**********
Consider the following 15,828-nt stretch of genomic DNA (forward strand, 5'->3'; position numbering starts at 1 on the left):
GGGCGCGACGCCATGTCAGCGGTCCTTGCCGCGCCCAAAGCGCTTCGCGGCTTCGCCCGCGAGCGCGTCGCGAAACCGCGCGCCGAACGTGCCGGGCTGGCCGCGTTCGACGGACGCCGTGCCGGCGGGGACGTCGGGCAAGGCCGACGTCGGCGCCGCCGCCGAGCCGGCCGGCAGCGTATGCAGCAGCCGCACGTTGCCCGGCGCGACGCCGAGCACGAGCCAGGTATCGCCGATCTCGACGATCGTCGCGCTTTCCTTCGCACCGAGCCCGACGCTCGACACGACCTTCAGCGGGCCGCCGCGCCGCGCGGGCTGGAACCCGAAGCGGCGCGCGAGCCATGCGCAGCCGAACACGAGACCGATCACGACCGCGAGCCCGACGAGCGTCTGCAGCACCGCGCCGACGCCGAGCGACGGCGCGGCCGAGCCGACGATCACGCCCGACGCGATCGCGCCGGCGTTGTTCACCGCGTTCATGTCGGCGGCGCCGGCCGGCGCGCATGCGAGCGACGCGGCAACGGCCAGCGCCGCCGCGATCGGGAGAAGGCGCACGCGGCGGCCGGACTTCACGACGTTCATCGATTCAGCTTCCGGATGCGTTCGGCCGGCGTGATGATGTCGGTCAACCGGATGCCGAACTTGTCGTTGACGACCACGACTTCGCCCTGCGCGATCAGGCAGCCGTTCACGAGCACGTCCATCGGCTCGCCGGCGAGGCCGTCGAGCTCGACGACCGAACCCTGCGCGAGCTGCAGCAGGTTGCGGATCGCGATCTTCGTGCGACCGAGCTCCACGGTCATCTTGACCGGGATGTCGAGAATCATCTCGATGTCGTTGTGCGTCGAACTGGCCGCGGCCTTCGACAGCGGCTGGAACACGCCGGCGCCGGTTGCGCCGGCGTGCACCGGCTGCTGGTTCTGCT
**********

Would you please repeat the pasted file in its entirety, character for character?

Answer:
Consider the following 15,828-nt stretch of genomic DNA (forward strand, 5'->3'; position numbering starts at 1 on the left):
GGGCGCGACGCCATGTCAGCGGTCCTTGCCGCGCCCAAAGCGCTTCGCGGCTTCGCCCGCGAGCGCGTCGCGAAACCGCGCGCCGAACGTGCCGGGCTGGCCGCGTTCGACGGACGCCGTGCCGGCGGGGACGTCGGGCAAGGCCGACGTCGGCGCCGCCGCCGAGCCGGCCGGCAGCGTATGCAGCAGCCGCACGTTGCCCGGCGCGACGCCGAGCACGAGCCAGGTATCGCCGATCTCGACGATCGTCGCGCTTTCCTTCGCACCGAGCCCGACGCTCGACACGACCTTCAGCGGGCCGCCGCGCCGCGCGGGCTGGAACCCGAAGCGGCGCGCGAGCCATGCGCAGCCGAACACGAGACCGATCACGACCGCGAGCCCGACGAGCGTCTGCAGCACCGCGCCGACGCCGAGCGACGGCGCGGCCGAGCCGACGATCACGCCCGACGCGATCGCGCCGGCGTTGTTCACCGCGTTCATGTCGGCGGCGCCGGCCGGCGCGCATGCGAGCGACGCGGCAACGGCCAGCGCCGCCGCGATCGGGAGAAGGCGCACGCGGCGGCCGGACTTCACGACGTTCATCGATTCAGCTTCCGGATGCGTTCGGCCGGCGTGATGATGTCGGTCAACCGGATGCCGAACTTGTCGTTGACGACCACGACTTCGCCCTGCGCGATCAGGCAGCCGTTCACGAGCACGTCCATCGGCTCGCCGGCGAGGCCGTCGAGCTCGACGACCGAACCCTGCGCGAGCTGCAGCAGGTTGCGGATCGCGATCTTCGTGCGACCGAGCTCCACGGTCATCTTGACCGGGATGTCGAGAATCATCTCGATGTCGTTGTGCGTCGAACTGGCCGCGGCCTTCGACAGCGGCTGGAACACGCCGGCGCCGGTTGCGCCGGCGTGCACCGGCTGCTGGTTCTGCT